“The Art Market 2017”

The Old Masters market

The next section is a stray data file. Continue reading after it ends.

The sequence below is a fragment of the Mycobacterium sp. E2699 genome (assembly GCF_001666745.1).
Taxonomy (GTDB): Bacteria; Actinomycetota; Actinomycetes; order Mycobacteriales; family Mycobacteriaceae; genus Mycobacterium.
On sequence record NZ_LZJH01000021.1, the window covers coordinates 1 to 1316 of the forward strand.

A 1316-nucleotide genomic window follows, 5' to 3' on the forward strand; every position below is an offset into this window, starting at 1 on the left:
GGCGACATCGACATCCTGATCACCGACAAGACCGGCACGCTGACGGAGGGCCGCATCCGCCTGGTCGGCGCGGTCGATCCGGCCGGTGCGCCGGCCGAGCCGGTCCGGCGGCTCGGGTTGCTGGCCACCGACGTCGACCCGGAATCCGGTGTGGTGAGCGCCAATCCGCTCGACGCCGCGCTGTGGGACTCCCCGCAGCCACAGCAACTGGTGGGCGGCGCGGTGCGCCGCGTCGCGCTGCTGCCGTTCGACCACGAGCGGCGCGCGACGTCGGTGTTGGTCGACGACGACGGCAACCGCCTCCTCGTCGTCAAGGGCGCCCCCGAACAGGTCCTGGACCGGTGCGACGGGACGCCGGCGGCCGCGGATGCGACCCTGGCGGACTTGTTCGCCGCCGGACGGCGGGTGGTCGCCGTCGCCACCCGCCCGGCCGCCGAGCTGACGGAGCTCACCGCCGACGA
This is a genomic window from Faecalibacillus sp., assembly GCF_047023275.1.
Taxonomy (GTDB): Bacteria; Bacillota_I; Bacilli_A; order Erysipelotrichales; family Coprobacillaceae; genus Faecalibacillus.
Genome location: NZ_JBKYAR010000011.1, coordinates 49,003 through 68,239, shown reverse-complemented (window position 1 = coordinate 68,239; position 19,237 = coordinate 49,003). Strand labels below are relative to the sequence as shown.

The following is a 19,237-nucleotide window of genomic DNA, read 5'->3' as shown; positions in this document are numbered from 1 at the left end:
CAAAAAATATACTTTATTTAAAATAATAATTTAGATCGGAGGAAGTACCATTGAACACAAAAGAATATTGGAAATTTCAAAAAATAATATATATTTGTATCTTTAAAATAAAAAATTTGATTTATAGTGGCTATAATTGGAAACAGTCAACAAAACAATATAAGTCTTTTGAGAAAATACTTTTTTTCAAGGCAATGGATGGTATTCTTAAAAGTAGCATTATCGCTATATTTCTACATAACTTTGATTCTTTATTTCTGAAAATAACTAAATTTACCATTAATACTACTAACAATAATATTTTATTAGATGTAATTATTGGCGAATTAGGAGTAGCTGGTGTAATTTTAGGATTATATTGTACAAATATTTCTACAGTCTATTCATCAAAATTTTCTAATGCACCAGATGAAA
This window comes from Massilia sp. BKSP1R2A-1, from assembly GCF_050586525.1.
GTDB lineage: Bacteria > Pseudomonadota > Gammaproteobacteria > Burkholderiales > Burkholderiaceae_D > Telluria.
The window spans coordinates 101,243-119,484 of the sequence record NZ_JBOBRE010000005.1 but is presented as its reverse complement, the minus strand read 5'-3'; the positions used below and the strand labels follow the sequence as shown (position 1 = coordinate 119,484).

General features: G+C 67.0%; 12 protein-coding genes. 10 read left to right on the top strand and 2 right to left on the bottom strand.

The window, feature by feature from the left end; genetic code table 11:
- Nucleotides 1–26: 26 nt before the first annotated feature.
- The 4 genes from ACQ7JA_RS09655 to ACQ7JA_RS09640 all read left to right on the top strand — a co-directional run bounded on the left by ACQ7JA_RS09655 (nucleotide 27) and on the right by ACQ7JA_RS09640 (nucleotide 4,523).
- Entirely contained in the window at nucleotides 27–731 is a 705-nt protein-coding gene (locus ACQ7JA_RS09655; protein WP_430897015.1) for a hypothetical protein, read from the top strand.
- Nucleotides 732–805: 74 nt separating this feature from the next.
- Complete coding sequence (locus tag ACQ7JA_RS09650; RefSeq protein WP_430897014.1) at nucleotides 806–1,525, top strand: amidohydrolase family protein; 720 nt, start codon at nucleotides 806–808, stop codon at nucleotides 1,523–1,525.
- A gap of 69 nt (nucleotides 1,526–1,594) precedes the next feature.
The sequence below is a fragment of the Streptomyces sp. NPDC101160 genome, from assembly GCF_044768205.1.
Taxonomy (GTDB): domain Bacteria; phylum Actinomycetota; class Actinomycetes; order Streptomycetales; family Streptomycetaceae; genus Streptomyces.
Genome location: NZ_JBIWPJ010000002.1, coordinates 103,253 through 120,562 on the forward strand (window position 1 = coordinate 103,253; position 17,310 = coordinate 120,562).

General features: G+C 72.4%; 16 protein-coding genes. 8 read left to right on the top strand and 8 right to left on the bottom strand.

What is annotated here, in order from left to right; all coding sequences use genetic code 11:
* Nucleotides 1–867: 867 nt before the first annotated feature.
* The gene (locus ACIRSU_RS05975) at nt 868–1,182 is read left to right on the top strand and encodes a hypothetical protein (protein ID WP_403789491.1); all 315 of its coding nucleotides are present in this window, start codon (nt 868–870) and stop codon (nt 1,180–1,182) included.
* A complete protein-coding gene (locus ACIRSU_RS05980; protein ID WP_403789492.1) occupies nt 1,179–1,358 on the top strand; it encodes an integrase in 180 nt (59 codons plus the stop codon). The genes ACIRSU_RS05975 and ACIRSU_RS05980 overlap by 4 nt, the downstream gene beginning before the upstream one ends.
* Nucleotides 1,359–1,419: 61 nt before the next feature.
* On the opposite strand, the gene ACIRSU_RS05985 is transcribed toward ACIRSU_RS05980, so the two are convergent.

Between a reality often distorted by figures, and the legendary discretion of art dealing, it’s difficult to grasp the health of the Old Masters market. While the July sales in London struck it lucky, where does the Old Masters segment really stand? An investigation. The market is a drama… nourished by signs and symbols. Every year, it is played out, once again, according to a perfectly rehearsed staging, by big auction sessions, report publications and grand dinner occasions. According to whether prices are up or down, whether interest rates flash green or red lights, we scream bloody murder or else murmur congratulations at fairs, all the while speculating on art-market bubbles. In the meantime, the media monitors the scene, rushing to spread news on the latest favourites on the stage of this worldly theatre. According to dealer Arnaud De Jonckheere, “these figures conceal the reality”. Figures, in fact, reflect auctions and reports. They are indicators that are necessary for objectivising a market which begs for analysis and commentary. The problem is that these curves are today largely indexed on a few records that bring joy to major auction houses, with an inclination towards sourcing out new works. Meanwhile, reports rely on resources that are necessarily incomplete, often data on the dealing world, dependent on the goodwill of professional syndicates. Hence a bothersome dialectic: figures and reports hide as much as they reveal. The paradox comes to the fore all the more in a world marked by secrecy, as remarks Bertrand Gautier, from gallery Talabardon & Gautier: “We used to be a profession based on a certain notion of secrecy, and we remain discreet people. But in the last ten years, the profession has changed in colossal proportions.” How exactly, we might very well ask. A globally stable market The...

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